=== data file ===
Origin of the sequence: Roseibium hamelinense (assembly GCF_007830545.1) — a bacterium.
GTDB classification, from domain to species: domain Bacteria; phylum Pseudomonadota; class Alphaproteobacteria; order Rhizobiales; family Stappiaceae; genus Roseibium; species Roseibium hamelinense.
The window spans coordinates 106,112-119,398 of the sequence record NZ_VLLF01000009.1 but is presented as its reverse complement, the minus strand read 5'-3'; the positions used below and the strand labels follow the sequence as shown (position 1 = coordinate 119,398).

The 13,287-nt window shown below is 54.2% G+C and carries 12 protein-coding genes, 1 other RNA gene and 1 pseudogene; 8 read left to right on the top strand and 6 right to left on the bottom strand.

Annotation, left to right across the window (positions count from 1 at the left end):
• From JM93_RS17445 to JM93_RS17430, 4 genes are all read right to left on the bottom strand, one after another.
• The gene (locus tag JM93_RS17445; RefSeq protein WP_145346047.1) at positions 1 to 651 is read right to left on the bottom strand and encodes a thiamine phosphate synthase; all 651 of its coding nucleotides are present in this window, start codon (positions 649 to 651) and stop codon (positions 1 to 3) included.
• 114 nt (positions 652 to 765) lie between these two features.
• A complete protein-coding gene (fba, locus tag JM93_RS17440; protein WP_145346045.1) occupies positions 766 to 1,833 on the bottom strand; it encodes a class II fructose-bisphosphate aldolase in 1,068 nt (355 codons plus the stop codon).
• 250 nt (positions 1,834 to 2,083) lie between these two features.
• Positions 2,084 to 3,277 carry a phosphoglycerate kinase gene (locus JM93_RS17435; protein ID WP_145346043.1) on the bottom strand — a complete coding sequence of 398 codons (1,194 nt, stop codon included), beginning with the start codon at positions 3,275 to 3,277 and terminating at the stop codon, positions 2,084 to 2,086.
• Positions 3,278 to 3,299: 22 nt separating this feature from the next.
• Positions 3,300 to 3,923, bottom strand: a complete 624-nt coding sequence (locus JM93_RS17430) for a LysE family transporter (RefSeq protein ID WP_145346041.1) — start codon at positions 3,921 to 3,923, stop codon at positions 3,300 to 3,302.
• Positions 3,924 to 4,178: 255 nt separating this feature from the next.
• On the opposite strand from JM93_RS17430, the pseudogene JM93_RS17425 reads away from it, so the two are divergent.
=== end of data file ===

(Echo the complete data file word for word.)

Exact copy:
Origin of the sequence: Roseibium hamelinense (assembly GCF_007830545.1) — a bacterium.
GTDB classification, from domain to species: domain Bacteria; phylum Pseudomonadota; class Alphaproteobacteria; order Rhizobiales; family Stappiaceae; genus Roseibium; species Roseibium hamelinense.
The window spans coordinates 106,112-119,398 of the sequence record NZ_VLLF01000009.1 but is presented as its reverse complement, the minus strand read 5'-3'; the positions used below and the strand labels follow the sequence as shown (position 1 = coordinate 119,398).

The 13,287-nt window shown below is 54.2% G+C and carries 12 protein-coding genes, 1 other RNA gene and 1 pseudogene; 8 read left to right on the top strand and 6 right to left on the bottom strand.

Annotation, left to right across the window (positions count from 1 at the left end):
• From JM93_RS17445 to JM93_RS17430, 4 genes are all read right to left on the bottom strand, one after another.
• The gene (locus tag JM93_RS17445; RefSeq protein WP_145346047.1) at positions 1 to 651 is read right to left on the bottom strand and encodes a thiamine phosphate synthase; all 651 of its coding nucleotides are present in this window, start codon (positions 649 to 651) and stop codon (positions 1 to 3) included.
• 114 nt (positions 652 to 765) lie between these two features.
• A complete protein-coding gene (fba, locus tag JM93_RS17440; protein WP_145346045.1) occupies positions 766 to 1,833 on the bottom strand; it encodes a class II fructose-bisphosphate aldolase in 1,068 nt (355 codons plus the stop codon).
• 250 nt (positions 1,834 to 2,083) lie between these two features.
• Positions 2,084 to 3,277 carry a phosphoglycerate kinase gene (locus JM93_RS17435; protein ID WP_145346043.1) on the bottom strand — a complete coding sequence of 398 codons (1,194 nt, stop codon included), beginning with the start codon at positions 3,275 to 3,277 and terminating at the stop codon, positions 2,084 to 2,086.
• Positions 3,278 to 3,299: 22 nt separating this feature from the next.
• Positions 3,300 to 3,923, bottom strand: a complete 624-nt coding sequence (locus JM93_RS17430) for a LysE family transporter (RefSeq protein ID WP_145346041.1) — start codon at positions 3,921 to 3,923, stop codon at positions 3,300 to 3,302.
• Positions 3,924 to 4,178: 255 nt separating this feature from the next.
• On the opposite strand from JM93_RS17430, the pseudogene JM93_RS17425 reads away from it, so the two are divergent.